His work with the National Front eventually led to membership in the Protestant counterpart of the IRA in Northern Ireland—which heightened his own anti-Catholicism. He describes the intense experience of being an “Orangeman”:

As a loyal Orangeman, the highlight of the year was the annual Twelfth of July parade when the Orange Order celebrates the victory of the Protestant William of Orange against the Catholic King James II at the Battle of the Boyne in 1690. Although I had attended the English Twelfth in Southport, just north of Liverpool, the experi­ence was utterly eclipsed by my attendance at the mother of all Twelfth of July parades, held annually in Belfast, at which tens of thousands of Orangemen, accompanied by hundreds of flute and accordion bands, are cheered on by tens of thousands more who line the streets waving Union flags as the parade of Orange lodges passes by. There’s noth­ing like it and the memory still sends a primal, tribal thrill up my spine as I remember the beating of the drums and the sheer fervor and magnitude of the event. (p. 104-105)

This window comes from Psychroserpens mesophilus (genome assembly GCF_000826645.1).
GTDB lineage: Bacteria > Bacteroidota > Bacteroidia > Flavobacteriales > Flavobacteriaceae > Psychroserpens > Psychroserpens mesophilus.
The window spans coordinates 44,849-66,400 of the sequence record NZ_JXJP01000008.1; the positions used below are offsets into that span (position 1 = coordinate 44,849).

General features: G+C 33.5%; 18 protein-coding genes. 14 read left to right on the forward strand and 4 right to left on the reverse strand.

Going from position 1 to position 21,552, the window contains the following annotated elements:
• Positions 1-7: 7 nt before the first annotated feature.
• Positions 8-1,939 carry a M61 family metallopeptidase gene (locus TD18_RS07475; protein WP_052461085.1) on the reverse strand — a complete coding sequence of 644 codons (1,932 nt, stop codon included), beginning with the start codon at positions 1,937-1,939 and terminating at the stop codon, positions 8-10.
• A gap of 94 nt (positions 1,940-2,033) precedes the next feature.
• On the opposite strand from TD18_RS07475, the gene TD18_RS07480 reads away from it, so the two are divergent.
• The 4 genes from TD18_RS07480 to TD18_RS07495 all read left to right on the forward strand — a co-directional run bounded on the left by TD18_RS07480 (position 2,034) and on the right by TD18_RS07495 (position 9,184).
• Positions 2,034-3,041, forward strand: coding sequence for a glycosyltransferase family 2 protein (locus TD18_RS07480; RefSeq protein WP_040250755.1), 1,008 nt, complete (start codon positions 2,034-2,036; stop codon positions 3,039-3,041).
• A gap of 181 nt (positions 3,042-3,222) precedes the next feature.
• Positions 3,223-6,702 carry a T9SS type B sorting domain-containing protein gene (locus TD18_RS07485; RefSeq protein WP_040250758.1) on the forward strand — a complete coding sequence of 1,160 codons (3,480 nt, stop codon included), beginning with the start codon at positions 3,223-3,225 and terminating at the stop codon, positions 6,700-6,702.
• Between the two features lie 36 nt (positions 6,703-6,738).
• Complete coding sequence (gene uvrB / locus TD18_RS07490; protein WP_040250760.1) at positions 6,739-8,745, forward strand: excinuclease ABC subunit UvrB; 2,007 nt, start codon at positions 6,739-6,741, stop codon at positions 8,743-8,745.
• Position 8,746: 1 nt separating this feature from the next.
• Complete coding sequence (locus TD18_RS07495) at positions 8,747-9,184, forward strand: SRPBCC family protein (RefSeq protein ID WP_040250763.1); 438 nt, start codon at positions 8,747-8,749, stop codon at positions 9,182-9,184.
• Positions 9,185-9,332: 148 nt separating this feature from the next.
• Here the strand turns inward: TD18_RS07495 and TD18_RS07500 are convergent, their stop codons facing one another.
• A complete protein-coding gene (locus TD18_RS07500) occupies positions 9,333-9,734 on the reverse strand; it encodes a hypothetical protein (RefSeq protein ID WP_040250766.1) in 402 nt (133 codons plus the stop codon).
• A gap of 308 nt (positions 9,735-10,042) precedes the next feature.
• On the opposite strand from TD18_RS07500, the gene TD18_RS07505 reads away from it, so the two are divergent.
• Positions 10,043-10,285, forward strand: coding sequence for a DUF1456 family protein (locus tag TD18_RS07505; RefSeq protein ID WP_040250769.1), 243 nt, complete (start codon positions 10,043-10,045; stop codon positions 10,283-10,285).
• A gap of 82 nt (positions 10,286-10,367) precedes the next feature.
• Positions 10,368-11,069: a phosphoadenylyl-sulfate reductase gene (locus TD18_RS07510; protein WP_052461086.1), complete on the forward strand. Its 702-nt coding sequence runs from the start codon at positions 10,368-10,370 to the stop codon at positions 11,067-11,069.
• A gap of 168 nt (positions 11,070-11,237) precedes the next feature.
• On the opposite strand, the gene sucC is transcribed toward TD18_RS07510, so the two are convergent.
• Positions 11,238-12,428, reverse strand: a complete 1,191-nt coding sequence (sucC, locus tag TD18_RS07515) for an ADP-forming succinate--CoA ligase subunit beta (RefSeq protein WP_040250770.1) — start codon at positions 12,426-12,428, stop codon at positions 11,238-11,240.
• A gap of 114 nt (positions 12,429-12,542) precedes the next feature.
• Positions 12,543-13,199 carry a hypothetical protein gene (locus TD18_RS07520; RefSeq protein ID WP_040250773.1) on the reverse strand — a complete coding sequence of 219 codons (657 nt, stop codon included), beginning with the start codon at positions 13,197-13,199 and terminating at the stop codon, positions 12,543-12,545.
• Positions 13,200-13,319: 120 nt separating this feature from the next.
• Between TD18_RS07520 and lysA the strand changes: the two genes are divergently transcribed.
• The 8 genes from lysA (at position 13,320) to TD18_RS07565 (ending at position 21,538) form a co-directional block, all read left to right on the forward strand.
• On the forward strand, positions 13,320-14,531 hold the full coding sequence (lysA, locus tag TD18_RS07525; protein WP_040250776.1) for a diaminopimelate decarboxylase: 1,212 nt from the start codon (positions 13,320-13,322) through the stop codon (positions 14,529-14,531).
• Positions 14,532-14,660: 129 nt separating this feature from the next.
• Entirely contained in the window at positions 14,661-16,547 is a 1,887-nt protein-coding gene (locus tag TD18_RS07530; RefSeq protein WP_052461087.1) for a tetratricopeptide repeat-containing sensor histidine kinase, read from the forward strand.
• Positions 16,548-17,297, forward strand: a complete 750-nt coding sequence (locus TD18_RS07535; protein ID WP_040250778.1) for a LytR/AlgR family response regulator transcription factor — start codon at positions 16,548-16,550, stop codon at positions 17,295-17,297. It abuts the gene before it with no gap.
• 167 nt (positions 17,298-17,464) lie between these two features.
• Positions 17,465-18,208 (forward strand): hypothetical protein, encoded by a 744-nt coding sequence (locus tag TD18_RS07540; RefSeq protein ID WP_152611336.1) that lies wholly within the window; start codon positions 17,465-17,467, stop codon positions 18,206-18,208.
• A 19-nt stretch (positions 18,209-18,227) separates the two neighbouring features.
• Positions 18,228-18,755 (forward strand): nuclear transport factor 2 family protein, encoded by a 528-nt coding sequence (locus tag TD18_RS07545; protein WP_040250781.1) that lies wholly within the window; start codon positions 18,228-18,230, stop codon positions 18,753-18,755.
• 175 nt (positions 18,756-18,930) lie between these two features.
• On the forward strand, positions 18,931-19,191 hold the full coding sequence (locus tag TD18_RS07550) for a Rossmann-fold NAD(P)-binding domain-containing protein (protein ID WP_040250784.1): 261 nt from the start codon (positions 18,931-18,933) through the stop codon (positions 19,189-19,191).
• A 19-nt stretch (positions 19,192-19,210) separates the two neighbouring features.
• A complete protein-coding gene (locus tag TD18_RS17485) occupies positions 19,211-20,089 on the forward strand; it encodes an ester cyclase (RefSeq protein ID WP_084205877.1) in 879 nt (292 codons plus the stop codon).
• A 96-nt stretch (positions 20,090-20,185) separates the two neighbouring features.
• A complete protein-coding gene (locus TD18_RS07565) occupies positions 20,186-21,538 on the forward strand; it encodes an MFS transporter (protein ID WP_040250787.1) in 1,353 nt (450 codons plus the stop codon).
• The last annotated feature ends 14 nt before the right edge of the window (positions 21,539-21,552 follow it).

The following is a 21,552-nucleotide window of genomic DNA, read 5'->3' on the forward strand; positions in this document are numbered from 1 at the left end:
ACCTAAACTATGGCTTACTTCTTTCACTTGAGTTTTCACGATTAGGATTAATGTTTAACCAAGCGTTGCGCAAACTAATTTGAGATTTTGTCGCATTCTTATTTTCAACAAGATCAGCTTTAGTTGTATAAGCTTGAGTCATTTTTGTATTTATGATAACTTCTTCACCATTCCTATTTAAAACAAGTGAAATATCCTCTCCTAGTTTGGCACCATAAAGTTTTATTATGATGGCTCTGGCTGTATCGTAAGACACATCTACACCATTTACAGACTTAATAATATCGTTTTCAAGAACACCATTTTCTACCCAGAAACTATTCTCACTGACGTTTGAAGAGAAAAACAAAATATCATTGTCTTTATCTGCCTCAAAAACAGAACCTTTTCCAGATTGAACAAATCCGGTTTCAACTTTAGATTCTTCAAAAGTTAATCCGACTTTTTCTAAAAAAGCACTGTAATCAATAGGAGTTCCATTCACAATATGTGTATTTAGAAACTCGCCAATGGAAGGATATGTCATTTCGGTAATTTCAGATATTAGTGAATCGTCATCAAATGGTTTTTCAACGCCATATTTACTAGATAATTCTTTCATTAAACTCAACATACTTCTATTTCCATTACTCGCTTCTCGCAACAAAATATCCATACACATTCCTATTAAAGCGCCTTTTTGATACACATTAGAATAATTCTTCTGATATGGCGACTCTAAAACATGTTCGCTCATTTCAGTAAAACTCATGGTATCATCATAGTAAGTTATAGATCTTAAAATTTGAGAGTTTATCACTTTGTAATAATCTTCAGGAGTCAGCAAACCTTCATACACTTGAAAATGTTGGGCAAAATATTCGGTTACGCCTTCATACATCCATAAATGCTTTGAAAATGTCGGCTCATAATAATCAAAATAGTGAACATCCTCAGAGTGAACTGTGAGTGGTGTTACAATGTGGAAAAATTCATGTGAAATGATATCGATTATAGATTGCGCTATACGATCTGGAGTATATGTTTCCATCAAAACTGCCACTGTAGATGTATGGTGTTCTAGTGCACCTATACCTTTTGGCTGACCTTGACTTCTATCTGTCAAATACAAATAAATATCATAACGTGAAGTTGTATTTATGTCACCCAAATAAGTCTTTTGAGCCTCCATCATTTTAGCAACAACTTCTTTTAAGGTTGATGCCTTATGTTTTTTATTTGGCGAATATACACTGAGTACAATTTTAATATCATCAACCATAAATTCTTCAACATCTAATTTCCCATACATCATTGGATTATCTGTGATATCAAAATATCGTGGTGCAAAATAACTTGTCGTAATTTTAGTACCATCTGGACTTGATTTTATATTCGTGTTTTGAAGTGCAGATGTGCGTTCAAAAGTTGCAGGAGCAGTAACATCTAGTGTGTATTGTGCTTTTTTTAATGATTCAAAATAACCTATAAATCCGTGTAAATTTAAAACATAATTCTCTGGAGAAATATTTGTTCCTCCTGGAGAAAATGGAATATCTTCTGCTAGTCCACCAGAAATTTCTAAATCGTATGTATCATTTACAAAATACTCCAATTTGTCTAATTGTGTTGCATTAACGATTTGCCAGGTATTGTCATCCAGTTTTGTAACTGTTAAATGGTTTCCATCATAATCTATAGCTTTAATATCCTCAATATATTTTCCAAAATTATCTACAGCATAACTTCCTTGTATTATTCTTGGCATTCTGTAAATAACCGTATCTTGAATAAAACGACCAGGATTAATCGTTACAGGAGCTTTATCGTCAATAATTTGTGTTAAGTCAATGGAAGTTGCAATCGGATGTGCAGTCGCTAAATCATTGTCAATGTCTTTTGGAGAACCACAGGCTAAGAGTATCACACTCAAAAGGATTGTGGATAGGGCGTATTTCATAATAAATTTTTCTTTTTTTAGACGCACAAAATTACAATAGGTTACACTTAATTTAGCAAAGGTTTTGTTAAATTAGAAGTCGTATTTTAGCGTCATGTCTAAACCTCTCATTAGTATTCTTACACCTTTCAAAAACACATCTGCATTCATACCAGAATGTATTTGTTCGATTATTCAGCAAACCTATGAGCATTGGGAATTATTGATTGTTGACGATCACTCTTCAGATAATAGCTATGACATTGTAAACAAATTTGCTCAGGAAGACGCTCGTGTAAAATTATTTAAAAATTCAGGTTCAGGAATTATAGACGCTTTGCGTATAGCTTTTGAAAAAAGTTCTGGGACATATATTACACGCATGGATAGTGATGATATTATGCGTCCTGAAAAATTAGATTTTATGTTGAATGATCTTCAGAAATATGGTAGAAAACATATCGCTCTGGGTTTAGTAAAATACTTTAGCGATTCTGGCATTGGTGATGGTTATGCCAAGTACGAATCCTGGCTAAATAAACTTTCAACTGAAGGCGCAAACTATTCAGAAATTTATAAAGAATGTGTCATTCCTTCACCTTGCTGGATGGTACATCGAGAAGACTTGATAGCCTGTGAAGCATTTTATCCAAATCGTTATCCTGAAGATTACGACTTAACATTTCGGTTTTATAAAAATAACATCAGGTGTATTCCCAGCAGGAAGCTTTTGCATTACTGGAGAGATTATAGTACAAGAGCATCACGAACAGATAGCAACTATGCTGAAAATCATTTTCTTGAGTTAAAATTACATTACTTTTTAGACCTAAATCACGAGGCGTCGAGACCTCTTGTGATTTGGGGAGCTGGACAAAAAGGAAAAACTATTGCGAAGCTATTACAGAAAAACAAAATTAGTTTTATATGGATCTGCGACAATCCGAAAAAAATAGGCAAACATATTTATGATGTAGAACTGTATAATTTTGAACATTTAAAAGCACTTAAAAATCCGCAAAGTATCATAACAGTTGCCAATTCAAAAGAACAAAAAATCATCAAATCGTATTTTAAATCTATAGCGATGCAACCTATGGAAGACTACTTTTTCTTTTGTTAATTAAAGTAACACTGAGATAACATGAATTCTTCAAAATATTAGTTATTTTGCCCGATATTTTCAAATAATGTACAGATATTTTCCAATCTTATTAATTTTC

As the book makes plain, it wasn’t just ink that was spilled during Pearce’s early days of rabble-rousing. The National Front demonstrations often became violent melees with counter demonstrators involving bricks, bottles, and any other handy projectile, and his own belligerence, fueled by alcohol, nearly got him killed on several occasions.

Pearce finally found himself in jail, although surprisingly not due directly to any violence, but on charges of publishing material in Bulldog likely to incite racial hatred. Not once, but twice. Under the unpopular Race Relations Act a jury found him guilty of “hate crimes,” which made Pearce something of a political martyr. During his incarceration, “Free Joe Pearce” was emblazoned in graffiti on walls, bridges, buildings, and overpasses around the country.